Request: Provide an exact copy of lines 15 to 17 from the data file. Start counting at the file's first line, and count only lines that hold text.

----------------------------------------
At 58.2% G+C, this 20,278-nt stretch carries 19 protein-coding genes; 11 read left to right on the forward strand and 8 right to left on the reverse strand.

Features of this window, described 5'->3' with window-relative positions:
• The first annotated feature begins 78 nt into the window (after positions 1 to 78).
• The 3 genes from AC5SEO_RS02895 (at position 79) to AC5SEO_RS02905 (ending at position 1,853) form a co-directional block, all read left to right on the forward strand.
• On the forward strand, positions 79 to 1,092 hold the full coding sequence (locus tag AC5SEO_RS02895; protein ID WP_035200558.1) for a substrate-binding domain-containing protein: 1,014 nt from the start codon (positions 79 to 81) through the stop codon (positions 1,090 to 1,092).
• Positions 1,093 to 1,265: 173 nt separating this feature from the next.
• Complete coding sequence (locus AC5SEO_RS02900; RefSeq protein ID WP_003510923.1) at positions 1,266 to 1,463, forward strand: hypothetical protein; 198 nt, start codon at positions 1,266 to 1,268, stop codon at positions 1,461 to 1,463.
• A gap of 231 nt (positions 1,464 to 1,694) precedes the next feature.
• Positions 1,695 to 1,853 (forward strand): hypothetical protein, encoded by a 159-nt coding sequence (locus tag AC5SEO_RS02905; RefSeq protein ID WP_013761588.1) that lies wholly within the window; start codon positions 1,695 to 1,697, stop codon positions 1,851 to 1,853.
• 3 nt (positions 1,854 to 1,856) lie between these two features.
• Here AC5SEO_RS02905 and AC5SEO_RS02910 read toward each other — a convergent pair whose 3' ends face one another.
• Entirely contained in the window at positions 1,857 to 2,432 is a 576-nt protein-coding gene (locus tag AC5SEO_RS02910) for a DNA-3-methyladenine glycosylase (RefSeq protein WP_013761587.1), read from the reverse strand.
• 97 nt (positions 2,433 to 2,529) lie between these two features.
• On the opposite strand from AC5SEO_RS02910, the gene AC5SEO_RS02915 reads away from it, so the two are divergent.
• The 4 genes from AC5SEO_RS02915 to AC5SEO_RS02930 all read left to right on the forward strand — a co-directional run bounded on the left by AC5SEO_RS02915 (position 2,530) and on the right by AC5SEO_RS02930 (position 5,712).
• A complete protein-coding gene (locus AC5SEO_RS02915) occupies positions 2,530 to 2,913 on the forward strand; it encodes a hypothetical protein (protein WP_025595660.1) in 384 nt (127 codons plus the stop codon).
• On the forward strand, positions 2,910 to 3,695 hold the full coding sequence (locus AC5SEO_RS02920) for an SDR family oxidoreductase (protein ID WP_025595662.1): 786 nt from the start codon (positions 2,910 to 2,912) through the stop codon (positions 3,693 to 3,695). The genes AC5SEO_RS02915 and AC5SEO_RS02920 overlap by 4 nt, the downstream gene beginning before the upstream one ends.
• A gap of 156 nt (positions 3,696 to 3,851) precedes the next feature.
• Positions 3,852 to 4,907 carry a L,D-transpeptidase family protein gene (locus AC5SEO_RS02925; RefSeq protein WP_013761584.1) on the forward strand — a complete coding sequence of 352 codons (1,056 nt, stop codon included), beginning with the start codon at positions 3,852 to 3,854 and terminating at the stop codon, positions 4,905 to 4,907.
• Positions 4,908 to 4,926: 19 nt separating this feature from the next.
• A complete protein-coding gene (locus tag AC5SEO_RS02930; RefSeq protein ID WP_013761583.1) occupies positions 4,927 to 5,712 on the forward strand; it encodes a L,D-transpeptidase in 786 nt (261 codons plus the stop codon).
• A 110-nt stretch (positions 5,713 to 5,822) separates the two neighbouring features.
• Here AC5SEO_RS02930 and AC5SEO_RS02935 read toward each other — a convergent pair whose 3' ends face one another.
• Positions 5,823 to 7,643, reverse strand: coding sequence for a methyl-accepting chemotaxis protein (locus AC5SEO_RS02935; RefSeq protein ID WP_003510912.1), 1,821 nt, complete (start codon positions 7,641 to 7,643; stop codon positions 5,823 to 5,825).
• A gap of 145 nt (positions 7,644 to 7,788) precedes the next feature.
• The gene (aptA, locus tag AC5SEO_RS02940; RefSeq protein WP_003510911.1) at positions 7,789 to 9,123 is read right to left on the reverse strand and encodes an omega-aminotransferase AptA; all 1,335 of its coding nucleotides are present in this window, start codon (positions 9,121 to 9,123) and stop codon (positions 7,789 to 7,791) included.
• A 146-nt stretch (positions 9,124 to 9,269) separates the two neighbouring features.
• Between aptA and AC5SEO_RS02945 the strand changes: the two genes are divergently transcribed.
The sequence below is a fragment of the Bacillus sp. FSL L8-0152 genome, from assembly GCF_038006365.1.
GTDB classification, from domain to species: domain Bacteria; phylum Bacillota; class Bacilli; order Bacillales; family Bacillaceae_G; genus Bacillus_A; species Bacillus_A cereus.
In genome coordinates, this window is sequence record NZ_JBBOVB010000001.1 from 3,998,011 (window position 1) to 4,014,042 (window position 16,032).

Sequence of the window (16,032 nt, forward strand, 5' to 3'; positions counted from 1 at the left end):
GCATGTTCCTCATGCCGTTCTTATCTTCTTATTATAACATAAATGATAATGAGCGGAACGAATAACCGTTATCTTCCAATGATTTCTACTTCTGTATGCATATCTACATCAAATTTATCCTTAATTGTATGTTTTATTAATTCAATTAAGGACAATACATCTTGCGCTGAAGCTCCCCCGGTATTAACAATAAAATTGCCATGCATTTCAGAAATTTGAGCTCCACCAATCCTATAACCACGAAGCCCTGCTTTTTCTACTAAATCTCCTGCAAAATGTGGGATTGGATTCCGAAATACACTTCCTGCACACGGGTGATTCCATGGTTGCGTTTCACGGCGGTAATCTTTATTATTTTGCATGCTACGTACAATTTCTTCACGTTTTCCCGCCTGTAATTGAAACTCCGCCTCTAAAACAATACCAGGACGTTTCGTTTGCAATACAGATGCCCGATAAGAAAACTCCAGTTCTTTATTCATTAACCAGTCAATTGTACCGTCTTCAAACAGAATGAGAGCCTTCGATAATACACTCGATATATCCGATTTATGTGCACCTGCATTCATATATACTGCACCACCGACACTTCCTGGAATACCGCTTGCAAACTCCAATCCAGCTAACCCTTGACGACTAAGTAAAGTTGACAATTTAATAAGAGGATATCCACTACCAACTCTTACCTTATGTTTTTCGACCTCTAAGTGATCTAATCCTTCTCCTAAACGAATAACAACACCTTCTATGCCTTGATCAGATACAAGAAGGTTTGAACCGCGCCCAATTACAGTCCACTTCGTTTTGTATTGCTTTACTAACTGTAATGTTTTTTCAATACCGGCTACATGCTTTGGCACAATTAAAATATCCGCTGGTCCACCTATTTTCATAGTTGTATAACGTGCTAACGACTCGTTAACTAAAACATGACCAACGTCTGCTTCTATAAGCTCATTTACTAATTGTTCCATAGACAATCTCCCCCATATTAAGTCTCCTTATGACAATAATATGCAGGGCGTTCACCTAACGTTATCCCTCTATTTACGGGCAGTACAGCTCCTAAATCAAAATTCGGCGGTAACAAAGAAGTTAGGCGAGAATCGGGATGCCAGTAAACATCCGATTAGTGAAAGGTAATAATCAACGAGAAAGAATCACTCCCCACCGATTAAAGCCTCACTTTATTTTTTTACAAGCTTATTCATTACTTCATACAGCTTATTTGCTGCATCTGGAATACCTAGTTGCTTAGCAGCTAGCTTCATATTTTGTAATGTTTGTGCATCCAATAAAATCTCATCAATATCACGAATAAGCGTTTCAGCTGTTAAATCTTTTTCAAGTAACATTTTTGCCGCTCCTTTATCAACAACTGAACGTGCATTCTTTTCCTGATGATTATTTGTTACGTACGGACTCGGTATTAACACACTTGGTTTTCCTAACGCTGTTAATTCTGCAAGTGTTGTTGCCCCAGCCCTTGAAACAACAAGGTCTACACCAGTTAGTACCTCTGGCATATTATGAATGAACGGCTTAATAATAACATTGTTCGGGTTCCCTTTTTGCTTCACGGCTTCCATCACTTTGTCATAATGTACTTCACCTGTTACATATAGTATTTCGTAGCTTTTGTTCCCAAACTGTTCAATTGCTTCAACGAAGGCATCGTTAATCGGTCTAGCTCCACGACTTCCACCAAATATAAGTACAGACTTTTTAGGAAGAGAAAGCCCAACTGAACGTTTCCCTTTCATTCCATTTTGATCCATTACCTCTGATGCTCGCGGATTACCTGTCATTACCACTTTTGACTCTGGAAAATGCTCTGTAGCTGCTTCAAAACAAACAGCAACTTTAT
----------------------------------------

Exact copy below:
• The 4 genes from AC5SEO_RS02915 to AC5SEO_RS02930 all read left to right on the forward strand — a co-directional run bounded on the left by AC5SEO_RS02915 (position 2,530) and on the right by AC5SEO_RS02930 (position 5,712).
• A complete protein-coding gene (locus AC5SEO_RS02915) occupies positions 2,530 to 2,913 on the forward strand; it encodes a hypothetical protein (protein WP_025595660.1) in 384 nt (127 codons plus the stop codon).
• On the forward strand, positions 2,910 to 3,695 hold the full coding sequence (locus AC5SEO_RS02920) for an SDR family oxidoreductase (protein ID WP_025595662.1): 786 nt from the start codon (positions 2,910 to 2,912) through the stop codon (positions 3,693 to 3,695). The genes AC5SEO_RS02915 and AC5SEO_RS02920 overlap by 4 nt, the downstream gene beginning before the upstream one ends.